Appley Dapply's Nursery Rhymes
Appley Dapply’s Nursery Rhymes is a collection of nursery rhymes written and illustrated by Beatrix Potter, and published by Frederick Warne & Co. in October 1917. Potter had a lifelong fascination with rhymes, and proposed a book of short verses called Appley Dapply to Warne following the release of The Tale of Peter Rabbit in 1902. Warne preferred Potter's original fantasies to her derivative work, and gave Appley Dapply little encouragement. The book was set aside in favour of other projects.
In 1917 Frederick Warne & Co. suffered a scandal, and asked Potter for a book in an effort to stave off the firm's complete ruin. Potter was unwilling to become involved in the intense labour of preparing an entirely new book, and suggested the publisher raid the Appley Dapply dummy book prepared a decade and a half earlier. Seven rhymes with their accompanying illustrations were chosen and published as Appley Dapply's Nursery Rhymes. The book sold well.
Modern critics consider Appley Dapply an uneven compilation of illustrations spanning decades and styles across Potter's career and suggest that it fails as a unified work. The rhymes of Potter's composition are critically considered not particularly memorable, and one critic has described the book as "the last squeezings of an almost dry sponge."
Beatrix Potter's career as a children's author and illustrator was launched in 1900 when she revised a tale written in 1893 about a humanized rabbit, fashioned a dummy book in imitation of Helen Bannerman's 1899 bestseller Little Black Sambo, and privately published her work in December 1901 after a series of publishers' rejections. Frederick Warne & Co. had rejected the tale but, eager to compete in the burgeoning and lucrative small format children's book market, reconsidered and accepted the "bunny book" (as the firm called it) following the endorsement of their prominent children's book artist L. Leslie Brooke. Potter agreed to colour her pen and ink illustrations for the trade edition, and chose the then-new Hentschel three-colour process for reproducing her watercolours. On 2 October 1902 The Tale of Peter Rabbit was released.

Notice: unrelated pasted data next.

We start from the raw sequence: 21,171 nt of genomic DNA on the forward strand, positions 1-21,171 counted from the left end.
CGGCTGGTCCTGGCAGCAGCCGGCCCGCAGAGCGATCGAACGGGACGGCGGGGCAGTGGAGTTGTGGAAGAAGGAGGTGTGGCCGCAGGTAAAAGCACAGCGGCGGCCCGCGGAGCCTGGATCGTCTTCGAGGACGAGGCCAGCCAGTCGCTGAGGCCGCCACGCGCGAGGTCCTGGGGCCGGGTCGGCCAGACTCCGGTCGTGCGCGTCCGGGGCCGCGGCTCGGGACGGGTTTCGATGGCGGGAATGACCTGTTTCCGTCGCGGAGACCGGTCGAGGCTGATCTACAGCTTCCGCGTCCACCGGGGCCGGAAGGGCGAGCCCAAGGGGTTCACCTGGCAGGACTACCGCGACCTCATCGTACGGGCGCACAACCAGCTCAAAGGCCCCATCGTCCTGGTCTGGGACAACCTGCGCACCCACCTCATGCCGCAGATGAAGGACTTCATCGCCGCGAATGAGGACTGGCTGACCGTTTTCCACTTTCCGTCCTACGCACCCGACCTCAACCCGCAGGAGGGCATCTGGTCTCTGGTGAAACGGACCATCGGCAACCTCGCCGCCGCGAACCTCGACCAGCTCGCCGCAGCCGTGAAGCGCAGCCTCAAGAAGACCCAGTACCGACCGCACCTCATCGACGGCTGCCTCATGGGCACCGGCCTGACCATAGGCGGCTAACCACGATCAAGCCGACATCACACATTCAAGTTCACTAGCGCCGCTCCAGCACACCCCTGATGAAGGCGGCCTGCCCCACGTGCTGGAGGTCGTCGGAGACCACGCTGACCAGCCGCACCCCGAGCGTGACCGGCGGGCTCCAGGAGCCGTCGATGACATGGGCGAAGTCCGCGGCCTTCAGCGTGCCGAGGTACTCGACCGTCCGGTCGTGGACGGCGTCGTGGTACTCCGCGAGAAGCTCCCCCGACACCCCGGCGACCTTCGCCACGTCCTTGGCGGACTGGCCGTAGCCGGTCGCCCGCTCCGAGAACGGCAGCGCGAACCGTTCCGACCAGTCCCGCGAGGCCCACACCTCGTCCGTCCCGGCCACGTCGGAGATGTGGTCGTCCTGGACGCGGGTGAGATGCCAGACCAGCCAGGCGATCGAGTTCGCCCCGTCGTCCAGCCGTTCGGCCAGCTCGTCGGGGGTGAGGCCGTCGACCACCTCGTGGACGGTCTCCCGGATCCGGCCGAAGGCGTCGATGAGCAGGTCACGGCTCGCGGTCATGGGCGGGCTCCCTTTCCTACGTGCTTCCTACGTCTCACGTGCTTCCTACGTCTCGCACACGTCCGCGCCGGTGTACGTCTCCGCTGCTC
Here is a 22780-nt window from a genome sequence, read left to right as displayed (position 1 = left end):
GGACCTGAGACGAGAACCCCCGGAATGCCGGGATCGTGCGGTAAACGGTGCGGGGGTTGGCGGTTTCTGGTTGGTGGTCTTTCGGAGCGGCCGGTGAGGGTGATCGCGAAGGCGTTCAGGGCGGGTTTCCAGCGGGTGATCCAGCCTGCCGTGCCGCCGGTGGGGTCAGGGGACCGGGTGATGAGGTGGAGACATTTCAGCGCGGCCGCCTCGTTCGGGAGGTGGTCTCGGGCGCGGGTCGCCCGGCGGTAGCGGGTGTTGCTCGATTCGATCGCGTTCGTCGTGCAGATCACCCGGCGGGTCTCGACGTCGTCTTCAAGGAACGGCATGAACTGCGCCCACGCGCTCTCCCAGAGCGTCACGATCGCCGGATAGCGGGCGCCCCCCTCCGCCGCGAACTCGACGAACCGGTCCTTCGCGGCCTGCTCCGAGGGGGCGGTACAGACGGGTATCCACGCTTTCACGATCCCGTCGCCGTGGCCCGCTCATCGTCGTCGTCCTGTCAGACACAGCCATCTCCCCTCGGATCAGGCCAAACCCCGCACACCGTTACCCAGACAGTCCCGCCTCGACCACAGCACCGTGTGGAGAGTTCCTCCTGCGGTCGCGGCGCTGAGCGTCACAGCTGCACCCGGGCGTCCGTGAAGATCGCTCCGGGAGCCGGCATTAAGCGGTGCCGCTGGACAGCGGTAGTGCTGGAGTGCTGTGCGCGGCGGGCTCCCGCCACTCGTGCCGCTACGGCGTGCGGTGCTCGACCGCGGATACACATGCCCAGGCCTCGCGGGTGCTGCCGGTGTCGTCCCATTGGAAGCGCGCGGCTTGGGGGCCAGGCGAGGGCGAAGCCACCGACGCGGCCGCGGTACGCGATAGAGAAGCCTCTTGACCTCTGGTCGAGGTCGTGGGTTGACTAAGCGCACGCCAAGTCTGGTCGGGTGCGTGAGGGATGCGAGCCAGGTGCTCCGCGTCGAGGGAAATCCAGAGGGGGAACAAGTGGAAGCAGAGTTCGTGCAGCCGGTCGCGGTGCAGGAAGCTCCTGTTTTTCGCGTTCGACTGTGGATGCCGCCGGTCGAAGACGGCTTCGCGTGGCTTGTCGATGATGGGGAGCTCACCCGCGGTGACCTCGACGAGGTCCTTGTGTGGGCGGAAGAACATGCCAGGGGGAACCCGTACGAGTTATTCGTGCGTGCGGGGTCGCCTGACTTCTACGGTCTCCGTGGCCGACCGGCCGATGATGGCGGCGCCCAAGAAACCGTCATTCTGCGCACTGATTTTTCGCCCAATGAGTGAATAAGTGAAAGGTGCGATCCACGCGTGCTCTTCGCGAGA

Potter continued to publish for Warne (usually two books per annum) and in 1905 bought Hill Top, a working farm of 34 acres (14 ha) in the Lake District, with profits from the sales of her books and a small legacy from an aunt. Her small format books thereafter took inspiration from the farm, its natural surroundings, and neaby villages. Her career came to an end in 1913 when marriage to William Heelis, the demands of an aged mother, failing eyesight, and the business of operating Hill Top prevented her from investing any time and attention in book production. She continued to publish sporadically after 1913, but her work lacked the brilliance of her earlier years and depended upon the retrieval of decades-old artwork and concepts rather than artistic growth and expansion.
Famous quotes containing the words nursery rhymes, nursery and/or rhymes:
“Yes, I know.
Death sits with his key in my lock.
Not one day is taken for granted.
Even nursery rhymes have put me in hock.”
—Anne Sexton (19281974)
“What is your fortune, my pretty maid?
My face is my fortune, Sir, she said.”
—Where Are You Going to, My Pretty Maid? Nursery rhyme.
“Like a French poem is life; being only perfect in structure
When with the masculine rhymes mingled the feminine are.”
—Henry Wadsworth Longfellow (18071882)